He found Detective Jason Arbeeny guilty of eight counts of falsifying records and official misconduct in an explosive bench trial that revealed the police practice of "flaking" - nabbing blameless people to pad arrest quotas and earn overtime. The judge noted that several witnesses said narcotics officers were expected to make 60% of their arrests for felonies and that cops would spread collars around so they could all meet the quotas. The judge even said that paled in comparison to the "mindset in Narcotics that seemingly embraces a cowboy culture where anything goes in the never-ending war on drugs".... Most troubling, Judge Reichbach said, was the "casualness" of arresting innocents, which emerged at trial.... Alluding to movies about police corruption, he said some of the testimony painted the Brooklyn South Narcotics squad "as a cross between 'Training Day' and 'Prince of the City.'"




"Detective Is Found Guilty of Planting Drugs" Tim Stelloh, New York Times, November 1, 2011

            The New York Police Department, already saddled with corruption scandals, saw its image further tainted on Tuesday with the conviction of a detective for planting drugs on a woman and her boyfriend.... Before announcing the verdict, Justice Reichbach scolded the department for what he described as a widespread culture of corruption endemic in its drug units.... "Even this court was shocked, not only by the seeming pervasive scope of misconduct but even more distressingly by the seeming casualness by which such conduct is employed.”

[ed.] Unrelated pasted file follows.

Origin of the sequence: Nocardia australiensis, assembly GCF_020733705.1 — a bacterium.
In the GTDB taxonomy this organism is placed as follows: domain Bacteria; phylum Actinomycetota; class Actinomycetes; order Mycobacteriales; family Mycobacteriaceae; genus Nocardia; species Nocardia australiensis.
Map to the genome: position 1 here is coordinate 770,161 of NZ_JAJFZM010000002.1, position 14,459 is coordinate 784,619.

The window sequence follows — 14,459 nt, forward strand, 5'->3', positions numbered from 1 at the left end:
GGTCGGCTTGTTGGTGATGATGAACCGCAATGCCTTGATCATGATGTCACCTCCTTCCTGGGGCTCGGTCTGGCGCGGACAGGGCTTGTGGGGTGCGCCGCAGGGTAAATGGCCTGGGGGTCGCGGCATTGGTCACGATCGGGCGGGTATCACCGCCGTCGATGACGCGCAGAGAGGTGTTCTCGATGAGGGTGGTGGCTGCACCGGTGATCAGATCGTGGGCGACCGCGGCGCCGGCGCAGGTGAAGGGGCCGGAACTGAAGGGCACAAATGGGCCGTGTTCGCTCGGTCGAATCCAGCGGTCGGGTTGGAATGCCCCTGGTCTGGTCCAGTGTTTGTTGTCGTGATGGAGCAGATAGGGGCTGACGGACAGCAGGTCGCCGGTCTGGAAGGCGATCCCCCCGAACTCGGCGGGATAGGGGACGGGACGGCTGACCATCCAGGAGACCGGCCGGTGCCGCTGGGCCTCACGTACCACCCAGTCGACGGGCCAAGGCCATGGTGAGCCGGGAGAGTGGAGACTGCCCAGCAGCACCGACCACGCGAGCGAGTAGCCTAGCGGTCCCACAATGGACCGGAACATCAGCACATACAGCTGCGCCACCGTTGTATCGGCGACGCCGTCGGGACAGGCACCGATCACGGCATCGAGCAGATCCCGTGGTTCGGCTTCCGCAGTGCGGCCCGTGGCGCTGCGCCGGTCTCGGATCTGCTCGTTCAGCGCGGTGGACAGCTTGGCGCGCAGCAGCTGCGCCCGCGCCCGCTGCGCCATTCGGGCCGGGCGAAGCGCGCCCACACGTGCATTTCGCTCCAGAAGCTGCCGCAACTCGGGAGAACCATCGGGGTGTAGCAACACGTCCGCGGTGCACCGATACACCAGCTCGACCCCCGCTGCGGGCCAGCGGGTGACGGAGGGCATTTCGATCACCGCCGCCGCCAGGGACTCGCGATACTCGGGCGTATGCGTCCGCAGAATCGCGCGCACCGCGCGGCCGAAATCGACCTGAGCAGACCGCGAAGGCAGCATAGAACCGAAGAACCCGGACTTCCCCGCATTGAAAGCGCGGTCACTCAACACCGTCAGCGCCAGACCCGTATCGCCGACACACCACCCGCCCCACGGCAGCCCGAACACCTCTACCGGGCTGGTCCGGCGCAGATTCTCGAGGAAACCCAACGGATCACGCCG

...there had been conflicting testimony during the trial about the existence of quotas in the department’s drug units.... In the department’s Brooklyn South narcotics unit, for instance, drugs seized as evidence are not counted or sealed until they reach the precinct and can be handled by multiple officers along the way, Justice Reichbach said, adding that such unacceptable practices “pale in significance” to the “cowboy culture” of the drug units. “Anything goes in the never-ending war on drugs,” he said, “and a refusal to go along with questionable practices raise the specter of blacklisting and isolation.”  Sentencing is scheduled for January. Detective Arbeeny faces up to four years in prison.




"Experts Say N.Y. Police Dept. Isn’t Policing Itself" by William K. Rashbaum, Joseph Goldstein And Al Baker, New York Times, November 2, 2011

            Seven narcotics investigators are convicted of planting drugs on people to meet arrest quotas. Eight current and former patrol officers are charged with smuggling guns into the state. Another is charged with making a false arrest, apparently as a favor for his cousin. Three more are convicted of robbing a perfume warehouse.